I like to pick the top 100 for the test set. That offers two distinct advantages:

Copy and paste the top 100 pages (or whatever your test set is going to be) into the "Control Group Data" worksheet of your example spreadsheet.

At this point you've collected your historical data, which you'll compare against your test. Now would be a good time to talk about exactly what you are going to test.

There are several options...

Yes, this sounds counterintuitive, but you never know!

Google is now showing emojis in title tags, which means you can test callouts. Some popular emojis include a trophy, a thumbs up, and a finger pointed right.

You can visit to browse through the available Unicode emojis and copy/paste.

In your testing, think deeply about potential test variables. The best tests come down to gaining insight into your target audience (such as emotional trigger words). Other tests, such as emojis, are a little more gimmicky but can still be effective.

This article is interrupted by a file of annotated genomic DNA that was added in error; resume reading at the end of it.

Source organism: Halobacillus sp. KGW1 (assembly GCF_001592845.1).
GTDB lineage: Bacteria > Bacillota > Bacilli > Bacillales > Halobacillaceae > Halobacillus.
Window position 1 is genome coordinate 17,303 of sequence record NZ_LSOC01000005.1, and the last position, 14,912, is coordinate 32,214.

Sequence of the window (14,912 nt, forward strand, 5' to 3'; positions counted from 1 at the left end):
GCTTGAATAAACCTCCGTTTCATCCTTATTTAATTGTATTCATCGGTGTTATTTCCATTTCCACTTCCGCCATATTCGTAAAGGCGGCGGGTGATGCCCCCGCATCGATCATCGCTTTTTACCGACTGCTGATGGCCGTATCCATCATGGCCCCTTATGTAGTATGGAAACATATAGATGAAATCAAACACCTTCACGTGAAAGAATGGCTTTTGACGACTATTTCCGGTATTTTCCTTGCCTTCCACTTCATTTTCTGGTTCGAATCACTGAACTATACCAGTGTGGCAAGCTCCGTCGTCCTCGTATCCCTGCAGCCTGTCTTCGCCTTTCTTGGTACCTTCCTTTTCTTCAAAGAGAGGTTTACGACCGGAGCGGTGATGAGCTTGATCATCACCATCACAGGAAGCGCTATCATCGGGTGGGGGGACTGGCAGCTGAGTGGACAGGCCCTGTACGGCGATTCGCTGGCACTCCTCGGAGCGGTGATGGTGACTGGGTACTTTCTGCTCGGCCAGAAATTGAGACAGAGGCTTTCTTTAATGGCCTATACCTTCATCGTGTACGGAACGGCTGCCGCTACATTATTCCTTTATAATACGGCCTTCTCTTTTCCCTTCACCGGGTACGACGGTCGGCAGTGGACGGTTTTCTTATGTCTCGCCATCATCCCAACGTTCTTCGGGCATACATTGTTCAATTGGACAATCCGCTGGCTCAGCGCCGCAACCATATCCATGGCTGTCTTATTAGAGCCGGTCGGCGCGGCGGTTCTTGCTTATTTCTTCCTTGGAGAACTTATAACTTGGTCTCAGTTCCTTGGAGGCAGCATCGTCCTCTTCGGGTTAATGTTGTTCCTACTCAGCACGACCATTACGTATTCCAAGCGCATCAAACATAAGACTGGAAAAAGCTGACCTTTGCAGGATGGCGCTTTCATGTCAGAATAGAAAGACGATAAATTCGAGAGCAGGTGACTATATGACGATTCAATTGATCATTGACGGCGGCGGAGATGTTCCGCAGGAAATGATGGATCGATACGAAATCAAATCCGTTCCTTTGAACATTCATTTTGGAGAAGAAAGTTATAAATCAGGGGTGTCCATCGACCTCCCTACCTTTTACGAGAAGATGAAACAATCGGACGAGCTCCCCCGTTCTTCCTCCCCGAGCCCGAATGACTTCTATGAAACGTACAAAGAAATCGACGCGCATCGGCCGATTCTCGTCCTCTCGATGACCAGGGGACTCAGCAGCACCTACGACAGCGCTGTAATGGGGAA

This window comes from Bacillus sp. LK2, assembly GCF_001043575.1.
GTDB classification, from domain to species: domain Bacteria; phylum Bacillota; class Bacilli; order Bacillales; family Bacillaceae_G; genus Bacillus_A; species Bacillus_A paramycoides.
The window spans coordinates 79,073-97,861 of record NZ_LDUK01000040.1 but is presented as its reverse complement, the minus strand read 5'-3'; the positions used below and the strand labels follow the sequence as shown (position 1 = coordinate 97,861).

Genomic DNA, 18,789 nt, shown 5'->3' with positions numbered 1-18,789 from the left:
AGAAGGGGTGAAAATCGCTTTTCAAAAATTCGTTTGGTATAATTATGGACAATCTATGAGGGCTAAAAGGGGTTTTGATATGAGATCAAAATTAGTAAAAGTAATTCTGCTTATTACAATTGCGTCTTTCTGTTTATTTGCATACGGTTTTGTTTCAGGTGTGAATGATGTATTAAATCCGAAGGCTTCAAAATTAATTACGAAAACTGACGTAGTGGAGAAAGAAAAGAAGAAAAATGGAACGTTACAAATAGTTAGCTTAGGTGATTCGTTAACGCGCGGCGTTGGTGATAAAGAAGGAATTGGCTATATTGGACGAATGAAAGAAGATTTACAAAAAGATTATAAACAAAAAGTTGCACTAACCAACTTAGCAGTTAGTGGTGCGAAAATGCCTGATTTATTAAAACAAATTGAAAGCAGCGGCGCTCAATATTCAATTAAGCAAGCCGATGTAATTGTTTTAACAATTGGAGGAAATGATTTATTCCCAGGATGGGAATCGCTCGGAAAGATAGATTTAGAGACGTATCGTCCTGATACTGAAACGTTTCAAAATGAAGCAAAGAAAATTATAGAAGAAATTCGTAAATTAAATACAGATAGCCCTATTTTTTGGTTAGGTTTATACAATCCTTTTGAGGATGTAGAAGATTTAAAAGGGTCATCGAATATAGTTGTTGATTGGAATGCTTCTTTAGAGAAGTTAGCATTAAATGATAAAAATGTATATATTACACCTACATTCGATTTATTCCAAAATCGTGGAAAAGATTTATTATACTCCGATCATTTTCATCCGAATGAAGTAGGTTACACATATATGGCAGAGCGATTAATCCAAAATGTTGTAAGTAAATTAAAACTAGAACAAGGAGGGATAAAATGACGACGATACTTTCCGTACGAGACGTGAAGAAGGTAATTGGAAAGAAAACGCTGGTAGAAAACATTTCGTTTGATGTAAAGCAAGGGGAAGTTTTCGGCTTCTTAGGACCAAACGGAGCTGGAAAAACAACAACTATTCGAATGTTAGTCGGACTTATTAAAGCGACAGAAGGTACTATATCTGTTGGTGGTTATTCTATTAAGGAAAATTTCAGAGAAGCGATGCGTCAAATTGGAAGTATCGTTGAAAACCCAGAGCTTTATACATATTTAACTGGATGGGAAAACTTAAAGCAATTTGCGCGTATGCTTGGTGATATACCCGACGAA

If you are struggling to come up with tests, just lock yourself in a room and don't let yourself out until you've thought of at least five unique tests. You'll have a breakthrough eventually—trust me.

Now that you've collected historical data and established a test variable, the next step is to actually run the experiment!

Here are some important steps:

Done all that? Now it's the waiting game. I like to give my tests at least one month of being live and indexed before analyzing any results.

Head back over to the Google Search Console and export the recent top 1,000 pages, making sure that your date range includes only data from after your pages were re-indexed by Google.

You'll want to dump the list into a spreadsheet so you can extract only your test set (top 100, etc.).